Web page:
Producers: Ben Pugh, Erica Steinberg, Brian Kavanaugh-Jones, Anthony Mackie and Jason Spire Director: Mikael Håfström Screenplay: Rob Yescombe and Rowan Athale Cast: Anthony Mackie, Damson Idris, Enzo Cilenti, Emily Beecham, Henry Garrett, Michael Kelly, Kristina Tonteri-Young and Pilou Asbaek Distributor: Netflix
Replication is a major aspect of Mikael Håfström’s futuristic war movie in which a human soldier is reluctantly partnered with a super-powered android. That sort of unlikely pairing is a Hollywood staple, and “Outside the Wire” embraces the template. It tries to massage the cliché by toying with some substantive matters, but never really says anything of any depth about them. Nor is it exciting enough to escape the status of a medium-grade action flick. Still, it might be enough to satisfy people craving a helping of bombs and bombast.
The script is set in 2036, when continuing conflict in Ukraine has led to the introduction of a U.S. “peacekeeping” force to separate pro-Russian separatists, led by the ruthless Viktor Koval (Pilou Asbaek), from Ukrainian forces. Lt. Thomas Harp (Damson Idris), a cocky drone pilot situated in a comfortable suite of monitors back in the States, decides to reject direct orders not to engage in a firefight where a troop of Marines have come under assault and two of them are in imminent danger. He fires his weapons, allowing the others to escape at their expense.
An ethics committee that takes up the issue of his insubordination does not discharge Harp, but assigns him to combat duty in Ukraine under the command of Captain Leo (Anthony Mackie), a super-advanced “gump,” or android soldier. Most of the older-model gumps are just skeletal metallic machines, but Leo looks human, with a face designed to be reassuring to those with whom he negotiates.
But despite that surface, Leo’s tough as nails, impatient at watching civilians like orphanage director (and resistance leader) Sofiya (Emily Beecham) caught in the middle and ready to take more direct action against Koval than his superiors support. The situation is fraught since Koval is near to acquiring access to the launch codes for Soviet-era nuclear missiles still in Ukrainian silos.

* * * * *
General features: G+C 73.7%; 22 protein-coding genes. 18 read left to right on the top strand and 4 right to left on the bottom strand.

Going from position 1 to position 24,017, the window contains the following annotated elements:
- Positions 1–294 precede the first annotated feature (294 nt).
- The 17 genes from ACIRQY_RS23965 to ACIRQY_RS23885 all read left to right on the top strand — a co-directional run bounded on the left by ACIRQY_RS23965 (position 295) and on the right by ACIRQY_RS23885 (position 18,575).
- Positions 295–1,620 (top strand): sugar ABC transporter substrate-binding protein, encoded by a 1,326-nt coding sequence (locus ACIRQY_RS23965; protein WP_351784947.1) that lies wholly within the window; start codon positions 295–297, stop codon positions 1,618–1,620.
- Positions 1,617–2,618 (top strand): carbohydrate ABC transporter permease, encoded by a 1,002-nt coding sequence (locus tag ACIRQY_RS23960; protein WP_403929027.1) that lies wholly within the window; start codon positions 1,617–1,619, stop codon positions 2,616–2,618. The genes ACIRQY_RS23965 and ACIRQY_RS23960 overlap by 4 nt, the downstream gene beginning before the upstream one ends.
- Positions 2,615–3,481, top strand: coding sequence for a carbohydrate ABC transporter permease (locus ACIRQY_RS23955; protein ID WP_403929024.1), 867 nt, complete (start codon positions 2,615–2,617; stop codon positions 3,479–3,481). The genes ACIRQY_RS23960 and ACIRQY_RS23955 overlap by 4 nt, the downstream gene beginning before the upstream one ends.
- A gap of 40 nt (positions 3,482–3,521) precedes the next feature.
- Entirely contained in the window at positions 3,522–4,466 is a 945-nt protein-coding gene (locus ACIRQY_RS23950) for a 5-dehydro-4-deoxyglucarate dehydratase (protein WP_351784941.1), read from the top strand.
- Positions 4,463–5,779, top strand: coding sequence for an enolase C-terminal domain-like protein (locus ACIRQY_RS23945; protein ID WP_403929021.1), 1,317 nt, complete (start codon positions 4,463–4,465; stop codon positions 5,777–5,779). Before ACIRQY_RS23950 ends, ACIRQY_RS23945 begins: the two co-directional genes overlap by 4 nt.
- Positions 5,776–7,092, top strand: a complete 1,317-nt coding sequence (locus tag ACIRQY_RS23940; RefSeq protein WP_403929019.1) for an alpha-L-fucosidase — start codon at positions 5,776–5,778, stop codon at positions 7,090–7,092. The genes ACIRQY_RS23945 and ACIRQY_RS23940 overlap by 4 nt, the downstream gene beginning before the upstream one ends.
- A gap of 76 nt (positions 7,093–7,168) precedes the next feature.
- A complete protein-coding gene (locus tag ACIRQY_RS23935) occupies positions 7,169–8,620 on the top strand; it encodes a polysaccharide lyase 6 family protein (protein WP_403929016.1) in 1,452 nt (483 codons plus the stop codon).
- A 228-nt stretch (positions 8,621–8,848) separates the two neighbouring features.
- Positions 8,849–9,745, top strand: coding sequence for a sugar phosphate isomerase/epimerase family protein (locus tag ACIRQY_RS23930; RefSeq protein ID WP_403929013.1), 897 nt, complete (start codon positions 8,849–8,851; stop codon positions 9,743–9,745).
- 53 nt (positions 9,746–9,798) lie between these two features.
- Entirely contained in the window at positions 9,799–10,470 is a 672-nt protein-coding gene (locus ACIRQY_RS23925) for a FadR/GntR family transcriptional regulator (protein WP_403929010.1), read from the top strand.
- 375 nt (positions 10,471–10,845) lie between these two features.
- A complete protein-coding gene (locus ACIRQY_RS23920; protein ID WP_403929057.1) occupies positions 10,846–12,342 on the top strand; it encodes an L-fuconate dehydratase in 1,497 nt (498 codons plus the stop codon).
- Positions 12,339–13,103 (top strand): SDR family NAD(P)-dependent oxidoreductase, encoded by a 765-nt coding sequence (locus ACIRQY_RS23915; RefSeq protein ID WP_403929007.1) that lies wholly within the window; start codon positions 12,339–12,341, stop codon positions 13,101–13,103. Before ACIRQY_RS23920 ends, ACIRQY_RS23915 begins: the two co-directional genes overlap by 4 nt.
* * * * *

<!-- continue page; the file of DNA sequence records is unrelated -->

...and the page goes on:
So Leo and Harp will go “outside the wire,” beyond the permitted boundaries, during the first mission Harp accompanies the captain on—an ostensibly humanitarian vaccine delivery. In a series of confrontations they extract information about Koval’s whereabouts from his confederates, and eventually gain control of the launch codes—in the process teaching Harp about the real human cost of the drone strikes he has previously only thought about in abstract, remote terms.
That leads to some twists in the final act, however, as questions are raised about the tendency of an entrenched military establishment to perpetuate wars rather than ending them and the promise (or danger) of advanced A.I. to act in unexpected ways. These are intriguing issues, but unfortunately the script addresses them in a way designed to allow for some empty pyrotechnics rather than to stimulate serious thought about them.
The narrative blandness is matched by the uninteresting visual palette—various shades of grey—crafted by production designer Kevin Phipps and cinematographer Michael Bonvillain. Editor Rickard Krantz and composer Lorne Balfe add some zest to the action scenes that Håfström, his stunt coordinators and effects team have contrived, but the expository material generates little tension or suspense, and the director elicits surprisingly perfunctory performances from Mackie and Idris, while encouraging Asbaek to chew the scenery as contrast. Beecham merely glowers, and the remainder of the supporting cast is no more than adequate.
One’s left with the feeling that had screenwriters Rob Yescombe and Rowan Athale been encouraged to develop their script in a more imaginative fashion and Håfström had drawn subtler work his stars, “Outside the Wire” could have been genuinely provocative. As it is, though, the result is just an average sci-fi action movie with a lot less on its mind than it might have had.